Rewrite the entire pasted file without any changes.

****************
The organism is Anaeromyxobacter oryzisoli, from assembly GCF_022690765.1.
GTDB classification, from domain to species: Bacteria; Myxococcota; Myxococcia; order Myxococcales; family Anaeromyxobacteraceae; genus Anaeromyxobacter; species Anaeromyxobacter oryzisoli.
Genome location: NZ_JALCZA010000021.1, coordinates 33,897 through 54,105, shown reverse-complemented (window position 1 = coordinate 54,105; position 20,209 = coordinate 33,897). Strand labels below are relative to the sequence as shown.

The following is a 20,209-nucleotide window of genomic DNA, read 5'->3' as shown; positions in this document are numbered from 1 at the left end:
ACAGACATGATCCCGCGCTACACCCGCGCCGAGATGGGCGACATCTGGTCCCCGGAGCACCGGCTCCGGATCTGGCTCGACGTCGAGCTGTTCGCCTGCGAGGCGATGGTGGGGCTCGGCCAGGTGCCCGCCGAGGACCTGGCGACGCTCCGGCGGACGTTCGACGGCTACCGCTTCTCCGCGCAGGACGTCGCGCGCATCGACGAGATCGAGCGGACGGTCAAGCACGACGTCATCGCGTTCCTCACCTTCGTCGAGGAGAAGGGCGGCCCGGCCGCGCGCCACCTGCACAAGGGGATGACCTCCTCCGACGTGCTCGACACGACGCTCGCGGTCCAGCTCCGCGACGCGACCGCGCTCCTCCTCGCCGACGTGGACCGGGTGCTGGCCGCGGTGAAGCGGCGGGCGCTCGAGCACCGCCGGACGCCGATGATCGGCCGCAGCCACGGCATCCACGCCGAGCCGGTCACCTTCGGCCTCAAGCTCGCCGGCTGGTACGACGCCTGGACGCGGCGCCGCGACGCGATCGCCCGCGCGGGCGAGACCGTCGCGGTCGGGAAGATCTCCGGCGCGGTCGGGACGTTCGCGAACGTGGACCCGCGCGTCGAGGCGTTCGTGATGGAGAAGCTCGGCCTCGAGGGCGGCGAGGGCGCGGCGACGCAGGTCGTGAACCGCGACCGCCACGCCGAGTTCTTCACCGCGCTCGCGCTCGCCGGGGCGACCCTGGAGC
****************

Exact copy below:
The organism is Anaeromyxobacter oryzisoli, from assembly GCF_022690765.1.
GTDB classification, from domain to species: Bacteria; Myxococcota; Myxococcia; order Myxococcales; family Anaeromyxobacteraceae; genus Anaeromyxobacter; species Anaeromyxobacter oryzisoli.
Genome location: NZ_JALCZA010000021.1, coordinates 33,897 through 54,105, shown reverse-complemented (window position 1 = coordinate 54,105; position 20,209 = coordinate 33,897). Strand labels below are relative to the sequence as shown.

The following is a 20,209-nucleotide window of genomic DNA, read 5'->3' as shown; positions in this document are numbered from 1 at the left end:
ACAGACATGATCCCGCGCTACACCCGCGCCGAGATGGGCGACATCTGGTCCCCGGAGCACCGGCTCCGGATCTGGCTCGACGTCGAGCTGTTCGCCTGCGAGGCGATGGTGGGGCTCGGCCAGGTGCCCGCCGAGGACCTGGCGACGCTCCGGCGGACGTTCGACGGCTACCGCTTCTCCGCGCAGGACGTCGCGCGCATCGACGAGATCGAGCGGACGGTCAAGCACGACGTCATCGCGTTCCTCACCTTCGTCGAGGAGAAGGGCGGCCCGGCCGCGCGCCACCTGCACAAGGGGATGACCTCCTCCGACGTGCTCGACACGACGCTCGCGGTCCAGCTCCGCGACGCGACCGCGCTCCTCCTCGCCGACGTGGACCGGGTGCTGGCCGCGGTGAAGCGGCGGGCGCTCGAGCACCGCCGGACGCCGATGATCGGCCGCAGCCACGGCATCCACGCCGAGCCGGTCACCTTCGGCCTCAAGCTCGCCGGCTGGTACGACGCCTGGACGCGGCGCCGCGACGCGATCGCCCGCGCGGGCGAGACCGTCGCGGTCGGGAAGATCTCCGGCGCGGTCGGGACGTTCGCGAACGTGGACCCGCGCGTCGAGGCGTTCGTGATGGAGAAGCTCGGCCTCGAGGGCGGCGAGGGCGCGGCGACGCAGGTCGTGAACCGCGACCGCCACGCCGAGTTCTTCACCGCGCTCGCGCTCGCCGGGGCGACCCTGGAGC